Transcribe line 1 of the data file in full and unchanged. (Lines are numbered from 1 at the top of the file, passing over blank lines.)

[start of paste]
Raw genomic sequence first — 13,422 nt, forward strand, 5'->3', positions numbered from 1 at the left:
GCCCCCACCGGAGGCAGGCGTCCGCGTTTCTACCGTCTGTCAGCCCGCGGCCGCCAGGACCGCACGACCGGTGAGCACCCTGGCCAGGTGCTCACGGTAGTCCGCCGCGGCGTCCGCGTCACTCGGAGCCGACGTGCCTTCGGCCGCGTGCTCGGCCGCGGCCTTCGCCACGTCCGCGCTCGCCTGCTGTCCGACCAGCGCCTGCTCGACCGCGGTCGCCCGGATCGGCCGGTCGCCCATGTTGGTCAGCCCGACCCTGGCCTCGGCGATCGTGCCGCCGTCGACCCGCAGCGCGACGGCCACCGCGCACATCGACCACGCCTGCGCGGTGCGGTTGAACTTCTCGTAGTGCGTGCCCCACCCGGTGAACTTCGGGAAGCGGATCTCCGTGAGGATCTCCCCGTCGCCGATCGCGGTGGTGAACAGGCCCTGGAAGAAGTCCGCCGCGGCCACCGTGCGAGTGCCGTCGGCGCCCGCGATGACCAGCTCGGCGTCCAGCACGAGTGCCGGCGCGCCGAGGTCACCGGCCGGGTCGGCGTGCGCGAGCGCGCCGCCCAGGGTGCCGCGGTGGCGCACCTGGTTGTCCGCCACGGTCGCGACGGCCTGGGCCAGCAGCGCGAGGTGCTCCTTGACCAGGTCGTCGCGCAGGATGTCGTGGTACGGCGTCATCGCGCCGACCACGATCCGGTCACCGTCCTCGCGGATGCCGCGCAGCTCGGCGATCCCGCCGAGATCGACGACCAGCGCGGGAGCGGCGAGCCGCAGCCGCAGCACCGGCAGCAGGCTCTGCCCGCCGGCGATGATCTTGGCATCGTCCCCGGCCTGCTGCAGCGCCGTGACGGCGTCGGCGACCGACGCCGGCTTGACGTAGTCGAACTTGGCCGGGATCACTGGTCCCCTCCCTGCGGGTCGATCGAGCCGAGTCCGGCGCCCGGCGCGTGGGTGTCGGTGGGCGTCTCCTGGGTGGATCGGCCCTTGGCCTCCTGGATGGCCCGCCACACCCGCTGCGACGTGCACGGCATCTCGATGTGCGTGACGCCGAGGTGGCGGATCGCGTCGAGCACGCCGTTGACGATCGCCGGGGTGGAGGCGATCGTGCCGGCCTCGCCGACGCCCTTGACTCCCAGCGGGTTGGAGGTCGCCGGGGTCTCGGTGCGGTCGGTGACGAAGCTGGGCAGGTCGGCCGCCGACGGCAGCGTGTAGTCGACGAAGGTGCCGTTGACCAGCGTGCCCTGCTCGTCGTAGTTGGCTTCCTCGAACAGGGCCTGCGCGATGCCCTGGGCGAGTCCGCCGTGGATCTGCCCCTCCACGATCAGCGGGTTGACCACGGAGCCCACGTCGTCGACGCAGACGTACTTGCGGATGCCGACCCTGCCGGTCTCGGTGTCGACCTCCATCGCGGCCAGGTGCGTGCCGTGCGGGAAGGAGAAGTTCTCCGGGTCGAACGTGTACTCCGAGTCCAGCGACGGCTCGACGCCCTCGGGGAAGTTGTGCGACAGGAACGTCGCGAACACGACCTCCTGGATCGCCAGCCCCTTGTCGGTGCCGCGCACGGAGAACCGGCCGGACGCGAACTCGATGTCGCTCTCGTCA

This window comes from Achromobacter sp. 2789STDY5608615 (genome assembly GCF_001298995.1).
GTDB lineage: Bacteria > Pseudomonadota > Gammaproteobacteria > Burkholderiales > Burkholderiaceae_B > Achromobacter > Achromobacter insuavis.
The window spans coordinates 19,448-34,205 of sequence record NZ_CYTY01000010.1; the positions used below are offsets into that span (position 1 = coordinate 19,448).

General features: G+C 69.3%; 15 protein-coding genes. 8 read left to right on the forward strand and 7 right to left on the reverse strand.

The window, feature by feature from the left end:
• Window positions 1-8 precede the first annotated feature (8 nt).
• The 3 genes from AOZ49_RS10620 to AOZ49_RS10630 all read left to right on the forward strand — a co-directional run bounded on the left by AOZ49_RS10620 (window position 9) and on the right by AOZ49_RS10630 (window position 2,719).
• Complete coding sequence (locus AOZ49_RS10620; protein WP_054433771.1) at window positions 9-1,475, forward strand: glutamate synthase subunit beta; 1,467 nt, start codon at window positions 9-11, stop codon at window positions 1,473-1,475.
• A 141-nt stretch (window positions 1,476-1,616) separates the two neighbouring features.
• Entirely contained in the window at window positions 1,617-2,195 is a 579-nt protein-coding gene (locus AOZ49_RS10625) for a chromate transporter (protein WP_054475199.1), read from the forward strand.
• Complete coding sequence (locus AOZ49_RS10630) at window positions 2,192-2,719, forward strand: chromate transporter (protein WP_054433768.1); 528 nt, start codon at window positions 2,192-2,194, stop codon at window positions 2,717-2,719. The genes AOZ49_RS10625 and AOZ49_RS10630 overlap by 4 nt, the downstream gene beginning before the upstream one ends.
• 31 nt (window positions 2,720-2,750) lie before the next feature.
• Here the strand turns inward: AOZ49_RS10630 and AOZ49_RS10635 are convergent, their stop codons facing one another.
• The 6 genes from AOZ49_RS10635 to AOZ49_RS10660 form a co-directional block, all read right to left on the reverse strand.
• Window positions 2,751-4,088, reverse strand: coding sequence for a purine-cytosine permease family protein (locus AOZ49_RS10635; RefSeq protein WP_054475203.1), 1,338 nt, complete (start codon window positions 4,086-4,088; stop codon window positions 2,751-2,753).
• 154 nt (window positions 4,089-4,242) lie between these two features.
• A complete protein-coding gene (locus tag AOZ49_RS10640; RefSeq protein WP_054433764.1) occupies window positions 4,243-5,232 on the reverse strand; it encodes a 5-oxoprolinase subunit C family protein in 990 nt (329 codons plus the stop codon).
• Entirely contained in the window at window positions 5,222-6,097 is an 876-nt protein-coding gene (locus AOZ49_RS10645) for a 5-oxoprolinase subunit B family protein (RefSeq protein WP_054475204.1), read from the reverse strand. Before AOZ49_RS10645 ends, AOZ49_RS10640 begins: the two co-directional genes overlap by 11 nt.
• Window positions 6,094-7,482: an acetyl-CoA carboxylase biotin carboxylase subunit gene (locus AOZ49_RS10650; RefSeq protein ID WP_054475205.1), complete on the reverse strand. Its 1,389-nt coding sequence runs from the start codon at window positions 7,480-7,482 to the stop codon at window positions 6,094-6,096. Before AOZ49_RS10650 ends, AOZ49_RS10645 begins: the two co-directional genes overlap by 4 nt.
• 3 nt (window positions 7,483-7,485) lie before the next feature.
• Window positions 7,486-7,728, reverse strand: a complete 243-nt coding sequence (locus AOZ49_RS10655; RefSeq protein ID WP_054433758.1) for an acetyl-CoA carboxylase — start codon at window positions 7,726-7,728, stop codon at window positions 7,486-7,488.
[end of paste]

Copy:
Raw genomic sequence first — 13,422 nt, forward strand, 5'->3', positions numbered from 1 at the left: